DOH blames Dengvaxia controversy for 300% increase in measles cases in PH

DOH blames Dengvaxia controversy for 300% increase in measles cases in PH

MANILA, Philippines – Measles cases in the country have already reached to more than 17,000 from January to November this year.

Record shows a staggering increase of 367% as compared to the same period in 2017.

According to the Department of Health (DOH), the increase is due to the public’s lack of trust and confidence on the government’s immunization programs as an effect of the Dengvaxia controversy.

“There had been certain regions that had been affected by the continuing Dengvaxia issue, the Dengvaxia controversy…There is a significant drop in the confidence of our people in the immunization program of the DOH from 92% to measly 33% ang laki ng bagsak talaga,” said Health Secretary Francisco Duque.

According to the DOH, since the Dengvaxia immunization became a controversy in the country many Filipinos feared of getting immunized.

Filipinos have also avoided even the trusted vaccines which had long been in use and proven effective.

This is also the reason why measles outbreak which resulted in six death cases was recorded in Zamboanga last February.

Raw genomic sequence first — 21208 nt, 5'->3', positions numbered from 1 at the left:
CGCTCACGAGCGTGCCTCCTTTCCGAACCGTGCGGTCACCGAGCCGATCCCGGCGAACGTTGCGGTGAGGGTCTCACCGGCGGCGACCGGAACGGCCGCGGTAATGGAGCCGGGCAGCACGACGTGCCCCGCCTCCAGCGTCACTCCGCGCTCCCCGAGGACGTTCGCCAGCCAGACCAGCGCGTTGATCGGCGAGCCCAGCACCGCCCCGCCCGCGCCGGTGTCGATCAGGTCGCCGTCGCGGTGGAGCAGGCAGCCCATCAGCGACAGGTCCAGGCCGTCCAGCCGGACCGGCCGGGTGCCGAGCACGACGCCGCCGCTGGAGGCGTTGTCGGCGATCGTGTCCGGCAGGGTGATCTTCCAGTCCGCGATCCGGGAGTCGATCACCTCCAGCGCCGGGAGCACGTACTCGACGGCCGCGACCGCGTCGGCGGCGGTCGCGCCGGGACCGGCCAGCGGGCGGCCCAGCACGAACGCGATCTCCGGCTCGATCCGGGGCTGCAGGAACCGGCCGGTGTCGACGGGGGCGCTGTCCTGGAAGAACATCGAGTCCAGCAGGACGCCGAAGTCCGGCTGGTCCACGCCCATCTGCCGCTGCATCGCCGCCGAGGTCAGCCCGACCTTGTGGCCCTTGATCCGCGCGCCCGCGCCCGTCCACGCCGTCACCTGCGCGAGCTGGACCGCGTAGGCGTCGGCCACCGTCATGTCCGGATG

In October this year, measles cases in Bicol have also increased to 300%.

On Wednesday (November 28), 18 death cases were recorded in Sarangani province bringing the total to 84 in the province alone.

Most of those affected are from 4 months to 40 years old, majority of them were females.

The DOH already created an investigating team to monitor the measles cases in Sarangani province. The cases were identified to have originated from the B’laan tribe where vaccination is never practiced.

According to the Duque, these areas are also conflict- affected which is the reason why health services cannot easily reach the residents.

“It’s also NPA-infested and so this is really one of the challenges under the universal health care. This is something that we need to prioritize,” Duque said.

Meanwhile, more than 200 children were immunized in the affected areas to prevent them from being infected with measles.

Common signs and symptoms for suspected measles typically include fever, runny nose, cough, red eyes, and sore throat followed by a rash that spread all over the body. – Marje Pelayo (with reports from Aiko Miguel)

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